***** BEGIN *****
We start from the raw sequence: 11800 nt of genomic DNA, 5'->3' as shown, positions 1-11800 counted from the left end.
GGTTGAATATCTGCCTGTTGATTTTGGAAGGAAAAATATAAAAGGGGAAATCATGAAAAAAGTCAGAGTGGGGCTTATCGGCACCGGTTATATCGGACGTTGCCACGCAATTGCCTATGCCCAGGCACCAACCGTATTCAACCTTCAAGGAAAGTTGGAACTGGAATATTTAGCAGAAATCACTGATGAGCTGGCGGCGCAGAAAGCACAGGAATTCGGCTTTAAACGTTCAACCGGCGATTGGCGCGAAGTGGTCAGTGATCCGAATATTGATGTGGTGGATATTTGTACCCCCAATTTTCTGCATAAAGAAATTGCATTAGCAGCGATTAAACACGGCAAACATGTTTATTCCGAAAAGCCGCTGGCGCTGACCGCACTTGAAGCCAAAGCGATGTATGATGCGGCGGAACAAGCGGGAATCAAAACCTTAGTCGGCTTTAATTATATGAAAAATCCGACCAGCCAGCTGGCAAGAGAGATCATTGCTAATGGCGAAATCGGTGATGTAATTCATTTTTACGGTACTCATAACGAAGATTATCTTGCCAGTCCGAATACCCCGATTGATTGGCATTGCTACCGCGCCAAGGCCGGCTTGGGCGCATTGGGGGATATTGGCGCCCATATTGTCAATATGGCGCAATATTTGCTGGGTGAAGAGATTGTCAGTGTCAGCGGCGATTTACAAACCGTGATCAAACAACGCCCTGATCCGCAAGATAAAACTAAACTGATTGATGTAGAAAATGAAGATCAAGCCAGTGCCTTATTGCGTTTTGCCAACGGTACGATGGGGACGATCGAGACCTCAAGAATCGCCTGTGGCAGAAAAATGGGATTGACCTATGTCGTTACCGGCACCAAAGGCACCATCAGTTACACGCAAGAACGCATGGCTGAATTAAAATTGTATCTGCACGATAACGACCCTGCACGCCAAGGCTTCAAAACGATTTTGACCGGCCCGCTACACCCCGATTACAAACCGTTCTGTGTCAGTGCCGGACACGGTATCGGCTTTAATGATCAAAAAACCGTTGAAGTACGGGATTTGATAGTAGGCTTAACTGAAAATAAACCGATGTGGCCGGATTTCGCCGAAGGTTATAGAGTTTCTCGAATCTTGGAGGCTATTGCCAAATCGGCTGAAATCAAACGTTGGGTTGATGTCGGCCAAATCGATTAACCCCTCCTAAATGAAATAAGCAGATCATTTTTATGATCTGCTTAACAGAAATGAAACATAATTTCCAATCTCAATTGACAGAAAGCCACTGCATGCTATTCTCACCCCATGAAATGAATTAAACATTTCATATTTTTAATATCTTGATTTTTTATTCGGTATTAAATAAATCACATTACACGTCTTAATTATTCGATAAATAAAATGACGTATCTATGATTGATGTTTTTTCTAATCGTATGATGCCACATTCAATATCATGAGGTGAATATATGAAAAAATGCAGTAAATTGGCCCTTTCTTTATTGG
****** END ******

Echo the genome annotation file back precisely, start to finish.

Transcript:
We start from the raw sequence: 11800 nt of genomic DNA, 5'->3' as shown, positions 1-11800 counted from the left end.
GGTTGAATATCTGCCTGTTGATTTTGGAAGGAAAAATATAAAAGGGGAAATCATGAAAAAAGTCAGAGTGGGGCTTATCGGCACCGGTTATATCGGACGTTGCCACGCAATTGCCTATGCCCAGGCACCAACCGTATTCAACCTTCAAGGAAAGTTGGAACTGGAATATTTAGCAGAAATCACTGATGAGCTGGCGGCGCAGAAAGCACAGGAATTCGGCTTTAAACGTTCAACCGGCGATTGGCGCGAAGTGGTCAGTGATCCGAATATTGATGTGGTGGATATTTGTACCCCCAATTTTCTGCATAAAGAAATTGCATTAGCAGCGATTAAACACGGCAAACATGTTTATTCCGAAAAGCCGCTGGCGCTGACCGCACTTGAAGCCAAAGCGATGTATGATGCGGCGGAACAAGCGGGAATCAAAACCTTAGTCGGCTTTAATTATATGAAAAATCCGACCAGCCAGCTGGCAAGAGAGATCATTGCTAATGGCGAAATCGGTGATGTAATTCATTTTTACGGTACTCATAACGAAGATTATCTTGCCAGTCCGAATACCCCGATTGATTGGCATTGCTACCGCGCCAAGGCCGGCTTGGGCGCATTGGGGGATATTGGCGCCCATATTGTCAATATGGCGCAATATTTGCTGGGTGAAGAGATTGTCAGTGTCAGCGGCGATTTACAAACCGTGATCAAACAACGCCCTGATCCGCAAGATAAAACTAAACTGATTGATGTAGAAAATGAAGATCAAGCCAGTGCCTTATTGCGTTTTGCCAACGGTACGATGGGGACGATCGAGACCTCAAGAATCGCCTGTGGCAGAAAAATGGGATTGACCTATGTCGTTACCGGCACCAAAGGCACCATCAGTTACACGCAAGAACGCATGGCTGAATTAAAATTGTATCTGCACGATAACGACCCTGCACGCCAAGGCTTCAAAACGATTTTGACCGGCCCGCTACACCCCGATTACAAACCGTTCTGTGTCAGTGCCGGACACGGTATCGGCTTTAATGATCAAAAAACCGTTGAAGTACGGGATTTGATAGTAGGCTTAACTGAAAATAAACCGATGTGGCCGGATTTCGCCGAAGGTTATAGAGTTTCTCGAATCTTGGAGGCTATTGCCAAATCGGCTGAAATCAAACGTTGGGTTGATGTCGGCCAAATCGATTAACCCCTCCTAAATGAAATAAGCAGATCATTTTTATGATCTGCTTAACAGAAATGAAACATAATTTCCAATCTCAATTGACAGAAAGCCACTGCATGCTATTCTCACCCCATGAAATGAATTAAACATTTCATATTTTTAATATCTTGATTTTTTATTCGGTATTAAATAAATCACATTACACGTCTTAATTATTCGATAAATAAAATGACGTATCTATGATTGATGTTTTTTCTAATCGTATGATGCCACATTCAATATCATGAGGTGAATATATGAAAAAATGCAGTAAATTGGCCCTTTCTTTATTGG